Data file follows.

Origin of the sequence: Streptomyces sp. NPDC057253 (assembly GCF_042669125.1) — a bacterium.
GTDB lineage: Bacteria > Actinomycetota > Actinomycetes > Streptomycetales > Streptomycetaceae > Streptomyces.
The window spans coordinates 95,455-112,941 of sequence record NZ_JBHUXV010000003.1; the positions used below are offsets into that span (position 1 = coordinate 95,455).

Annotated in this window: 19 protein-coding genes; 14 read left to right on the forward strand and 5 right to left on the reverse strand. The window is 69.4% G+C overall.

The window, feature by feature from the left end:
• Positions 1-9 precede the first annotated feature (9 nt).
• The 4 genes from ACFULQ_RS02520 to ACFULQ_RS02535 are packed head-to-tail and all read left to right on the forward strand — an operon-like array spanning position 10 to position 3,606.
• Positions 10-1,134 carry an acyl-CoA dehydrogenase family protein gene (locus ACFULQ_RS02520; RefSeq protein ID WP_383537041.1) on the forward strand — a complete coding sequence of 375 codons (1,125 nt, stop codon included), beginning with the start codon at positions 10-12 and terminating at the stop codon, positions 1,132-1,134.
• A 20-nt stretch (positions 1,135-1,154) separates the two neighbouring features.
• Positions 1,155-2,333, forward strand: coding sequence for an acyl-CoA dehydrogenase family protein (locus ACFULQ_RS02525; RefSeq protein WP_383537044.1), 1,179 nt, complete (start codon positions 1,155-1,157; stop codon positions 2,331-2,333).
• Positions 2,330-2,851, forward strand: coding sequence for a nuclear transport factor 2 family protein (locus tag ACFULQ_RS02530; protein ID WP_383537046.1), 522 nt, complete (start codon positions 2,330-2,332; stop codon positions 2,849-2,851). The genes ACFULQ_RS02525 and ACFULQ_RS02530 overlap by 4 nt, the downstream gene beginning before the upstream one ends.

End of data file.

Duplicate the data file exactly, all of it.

Origin of the sequence: Streptomyces sp. NPDC057253 (assembly GCF_042669125.1) — a bacterium.
GTDB lineage: Bacteria > Actinomycetota > Actinomycetes > Streptomycetales > Streptomycetaceae > Streptomyces.
The window spans coordinates 95,455-112,941 of sequence record NZ_JBHUXV010000003.1; the positions used below are offsets into that span (position 1 = coordinate 95,455).

Annotated in this window: 19 protein-coding genes; 14 read left to right on the forward strand and 5 right to left on the reverse strand. The window is 69.4% G+C overall.

The window, feature by feature from the left end:
• Positions 1-9 precede the first annotated feature (9 nt).
• The 4 genes from ACFULQ_RS02520 to ACFULQ_RS02535 are packed head-to-tail and all read left to right on the forward strand — an operon-like array spanning position 10 to position 3,606.
• Positions 10-1,134 carry an acyl-CoA dehydrogenase family protein gene (locus ACFULQ_RS02520; RefSeq protein ID WP_383537041.1) on the forward strand — a complete coding sequence of 375 codons (1,125 nt, stop codon included), beginning with the start codon at positions 10-12 and terminating at the stop codon, positions 1,132-1,134.
• A 20-nt stretch (positions 1,135-1,154) separates the two neighbouring features.
• Positions 1,155-2,333, forward strand: coding sequence for an acyl-CoA dehydrogenase family protein (locus ACFULQ_RS02525; RefSeq protein WP_383537044.1), 1,179 nt, complete (start codon positions 1,155-1,157; stop codon positions 2,331-2,333).
• Positions 2,330-2,851, forward strand: coding sequence for a nuclear transport factor 2 family protein (locus tag ACFULQ_RS02530; protein ID WP_383537046.1), 522 nt, complete (start codon positions 2,330-2,332; stop codon positions 2,849-2,851). The genes ACFULQ_RS02525 and ACFULQ_RS02530 overlap by 4 nt, the downstream gene beginning before the upstream one ends.